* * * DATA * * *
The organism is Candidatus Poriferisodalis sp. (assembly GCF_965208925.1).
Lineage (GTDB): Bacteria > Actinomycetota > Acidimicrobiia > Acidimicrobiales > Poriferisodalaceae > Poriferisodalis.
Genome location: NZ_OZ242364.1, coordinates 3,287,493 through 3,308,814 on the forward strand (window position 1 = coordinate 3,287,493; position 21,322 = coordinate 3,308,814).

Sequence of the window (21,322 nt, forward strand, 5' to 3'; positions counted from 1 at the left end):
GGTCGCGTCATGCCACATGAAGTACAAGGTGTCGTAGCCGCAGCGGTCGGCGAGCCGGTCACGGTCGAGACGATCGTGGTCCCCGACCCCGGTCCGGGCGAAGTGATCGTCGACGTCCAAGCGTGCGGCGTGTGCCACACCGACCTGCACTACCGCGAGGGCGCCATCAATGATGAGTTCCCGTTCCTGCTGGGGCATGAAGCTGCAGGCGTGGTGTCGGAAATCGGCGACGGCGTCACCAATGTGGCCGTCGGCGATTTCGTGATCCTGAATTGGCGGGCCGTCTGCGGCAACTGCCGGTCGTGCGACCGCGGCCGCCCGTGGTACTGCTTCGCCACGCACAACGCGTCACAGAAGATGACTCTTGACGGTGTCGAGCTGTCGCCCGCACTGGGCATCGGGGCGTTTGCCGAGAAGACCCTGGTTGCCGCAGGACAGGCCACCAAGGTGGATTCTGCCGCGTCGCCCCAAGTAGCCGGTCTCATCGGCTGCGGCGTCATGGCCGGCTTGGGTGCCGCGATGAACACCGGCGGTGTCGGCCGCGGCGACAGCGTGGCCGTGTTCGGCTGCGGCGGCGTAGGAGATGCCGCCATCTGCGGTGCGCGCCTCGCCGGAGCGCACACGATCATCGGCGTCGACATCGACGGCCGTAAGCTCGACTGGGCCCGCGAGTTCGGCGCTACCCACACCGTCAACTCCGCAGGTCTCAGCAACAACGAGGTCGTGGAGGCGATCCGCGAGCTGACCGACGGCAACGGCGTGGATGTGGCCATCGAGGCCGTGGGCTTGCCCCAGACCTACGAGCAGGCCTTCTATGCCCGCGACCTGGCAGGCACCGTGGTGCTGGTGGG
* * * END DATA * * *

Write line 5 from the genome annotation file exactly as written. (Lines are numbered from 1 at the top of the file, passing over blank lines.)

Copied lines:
GGTCGCGTCATGCCACATGAAGTACAAGGTGTCGTAGCCGCAGCGGTCGGCGAGCCGGTCACGGTCGAGACGATCGTGGTCCCCGACCCCGGTCCGGGCGAAGTGATCGTCGACGTCCAAGCGTGCGGCGTGTGCCACACCGACCTGCACTACCGCGAGGGCGCCATCAATGATGAGTTCCCGTTCCTGCTGGGGCATGAAGCTGCAGGCGTGGTGTCGGAAATCGGCGACGGCGTCACCAATGTGGCCGTCGGCGATTTCGTGATCCTGAATTGGCGGGCCGTCTGCGGCAACTGCCGGTCGTGCGACCGCGGCCGCCCGTGGTACTGCTTCGCCACGCACAACGCGTCACAGAAGATGACTCTTGACGGTGTCGAGCTGTCGCCCGCACTGGGCATCGGGGCGTTTGCCGAGAAGACCCTGGTTGCCGCAGGACAGGCCACCAAGGTGGATTCTGCCGCGTCGCCCCAAGTAGCCGGTCTCATCGGCTGCGGCGTCATGGCCGGCTTGGGTGCCGCGATGAACACCGGCGGTGTCGGCCGCGGCGACAGCGTGGCCGTGTTCGGCTGCGGCGGCGTAGGAGATGCCGCCATCTGCGGTGCGCGCCTCGCCGGAGCGCACACGATCATCGGCGTCGACATCGACGGCCGTAAGCTCGACTGGGCCCGCGAGTTCGGCGCTACCCACACCGTCAACTCCGCAGGTCTCAGCAACAACGAGGTCGTGGAGGCGATCCGCGAGCTGACCGACGGCAACGGCGTGGATGTGGCCATCGAGGCCGTGGGCTTGCCCCAGACCTACGAGCAGGCCTTCTATGCCCGCGACCTGGCAGGCACCGTGGTGCTGGTGGG